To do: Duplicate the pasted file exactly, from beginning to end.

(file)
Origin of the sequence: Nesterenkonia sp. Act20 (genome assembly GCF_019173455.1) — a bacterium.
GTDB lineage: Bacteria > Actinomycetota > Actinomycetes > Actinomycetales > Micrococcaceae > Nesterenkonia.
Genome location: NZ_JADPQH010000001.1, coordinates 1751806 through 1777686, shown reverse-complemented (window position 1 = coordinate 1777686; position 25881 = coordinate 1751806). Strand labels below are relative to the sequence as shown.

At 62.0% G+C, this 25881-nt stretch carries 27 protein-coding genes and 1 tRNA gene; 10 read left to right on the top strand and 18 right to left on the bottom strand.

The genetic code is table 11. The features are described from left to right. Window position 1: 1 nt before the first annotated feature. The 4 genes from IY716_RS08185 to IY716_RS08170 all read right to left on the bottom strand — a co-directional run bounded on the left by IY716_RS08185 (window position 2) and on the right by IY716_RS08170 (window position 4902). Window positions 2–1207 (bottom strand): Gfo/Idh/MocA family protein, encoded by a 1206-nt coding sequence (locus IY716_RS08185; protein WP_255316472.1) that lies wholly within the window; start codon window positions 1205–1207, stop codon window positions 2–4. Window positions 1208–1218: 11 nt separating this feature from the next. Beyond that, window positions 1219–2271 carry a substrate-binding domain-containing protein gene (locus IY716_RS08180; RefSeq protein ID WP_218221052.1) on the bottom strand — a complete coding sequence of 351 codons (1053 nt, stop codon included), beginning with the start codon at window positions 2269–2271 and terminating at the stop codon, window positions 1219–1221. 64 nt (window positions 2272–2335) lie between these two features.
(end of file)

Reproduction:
Origin of the sequence: Nesterenkonia sp. Act20 (genome assembly GCF_019173455.1) — a bacterium.
GTDB lineage: Bacteria > Actinomycetota > Actinomycetes > Actinomycetales > Micrococcaceae > Nesterenkonia.
Genome location: NZ_JADPQH010000001.1, coordinates 1751806 through 1777686, shown reverse-complemented (window position 1 = coordinate 1777686; position 25881 = coordinate 1751806). Strand labels below are relative to the sequence as shown.

At 62.0% G+C, this 25881-nt stretch carries 27 protein-coding genes and 1 tRNA gene; 10 read left to right on the top strand and 18 right to left on the bottom strand.

The genetic code is table 11. The features are described from left to right. Window position 1: 1 nt before the first annotated feature. The 4 genes from IY716_RS08185 to IY716_RS08170 all read right to left on the bottom strand — a co-directional run bounded on the left by IY716_RS08185 (window position 2) and on the right by IY716_RS08170 (window position 4902). Window positions 2–1207 (bottom strand): Gfo/Idh/MocA family protein, encoded by a 1206-nt coding sequence (locus IY716_RS08185; protein WP_255316472.1) that lies wholly within the window; start codon window positions 1205–1207, stop codon window positions 2–4. Window positions 1208–1218: 11 nt separating this feature from the next. Beyond that, window positions 1219–2271 carry a substrate-binding domain-containing protein gene (locus IY716_RS08180; RefSeq protein ID WP_218221052.1) on the bottom strand — a complete coding sequence of 351 codons (1053 nt, stop codon included), beginning with the start codon at window positions 2269–2271 and terminating at the stop codon, window positions 1219–1221. 64 nt (window positions 2272–2335) lie between these two features.